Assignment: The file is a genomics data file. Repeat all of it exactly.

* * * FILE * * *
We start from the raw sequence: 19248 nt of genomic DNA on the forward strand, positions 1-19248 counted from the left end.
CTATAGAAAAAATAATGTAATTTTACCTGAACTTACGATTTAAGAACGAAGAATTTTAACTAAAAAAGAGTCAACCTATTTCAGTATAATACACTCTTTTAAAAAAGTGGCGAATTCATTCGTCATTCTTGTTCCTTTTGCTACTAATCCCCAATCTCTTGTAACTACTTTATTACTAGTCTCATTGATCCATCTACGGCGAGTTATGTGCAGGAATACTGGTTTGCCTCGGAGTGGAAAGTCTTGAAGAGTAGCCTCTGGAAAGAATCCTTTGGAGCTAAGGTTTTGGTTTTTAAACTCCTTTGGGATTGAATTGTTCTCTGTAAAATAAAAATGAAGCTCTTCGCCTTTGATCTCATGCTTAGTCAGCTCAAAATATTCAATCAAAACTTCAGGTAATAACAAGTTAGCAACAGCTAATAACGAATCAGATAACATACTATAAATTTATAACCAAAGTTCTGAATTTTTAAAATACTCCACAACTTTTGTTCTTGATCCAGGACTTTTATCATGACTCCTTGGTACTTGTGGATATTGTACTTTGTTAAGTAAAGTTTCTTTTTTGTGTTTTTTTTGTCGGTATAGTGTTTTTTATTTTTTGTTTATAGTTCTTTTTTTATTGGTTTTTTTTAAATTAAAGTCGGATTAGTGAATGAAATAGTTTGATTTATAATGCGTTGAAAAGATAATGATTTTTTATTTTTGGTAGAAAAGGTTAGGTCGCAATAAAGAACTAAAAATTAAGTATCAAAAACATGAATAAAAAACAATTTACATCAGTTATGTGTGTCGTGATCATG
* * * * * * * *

We start from the raw sequence: 19248 nt of genomic DNA on the forward strand, positions 1-19248 counted from the left end.
CTATAGAAAAAATAATGTAATTTTACCTGAACTTACGATTTAAGAACGAAGAATTTTAACTAAAAAAGAGTCAACCTATTTCAGTATAATACACTCTTTTAAAAAAGTGGCGAATTCATTCGTCATTCTTGTTCCTTTTGCTACTAATCCCCAATCTCTTGTAACTACTTTATTACTAGTCTCATTGATCCATCTACGGCGAGTTATGTGCAGGAATACTGGTTTGCCTCGGAGTGGAAAGTCTTGAAGAGTAGCCTCTGGAAAGAATCCTTTGGAGCTAAGGTTTTGGTTTTTAAACTCCTTTGGGATTGAATTGTTCTCTGTAAAATAAAAATGAAGCTCTTCGCCTTTGATCTCATGCTTAGTCAGCTCAAAATATTCAATCAAAACTTCAGGTAATAACAAGTTAGCAACAGCTAATAACGAATCAGATAACATACTATAAATTTATAACCAAAGTTCTGAATTTTTAAAATACTCCACAACTTTTGTTCTTGATCCAGGACTTTTATCATGACTCCTTGGTACTTGTGGATATTGTACTTTGTTAAGTAAAGTTTCTTTTTTGTGTTTTTTTTGTCGGTATAGTGTTTTTTATTTTTTGTTTATAGTTCTTTTTTTATTGGTTTTTTTTAAATTAAAGTCGGATTAGTGAATGAAATAGTTTGATTTATAATGCGTTGAAAAGATAATGATTTTTTATTTTTGGTAGAAAAGGTTAGGTCGCAATAAAGAACTAAAAATTAAGTATCAAAAACATGAATAAAAAACAATTTACATCAGTTATGTGTGTCGTGATCATG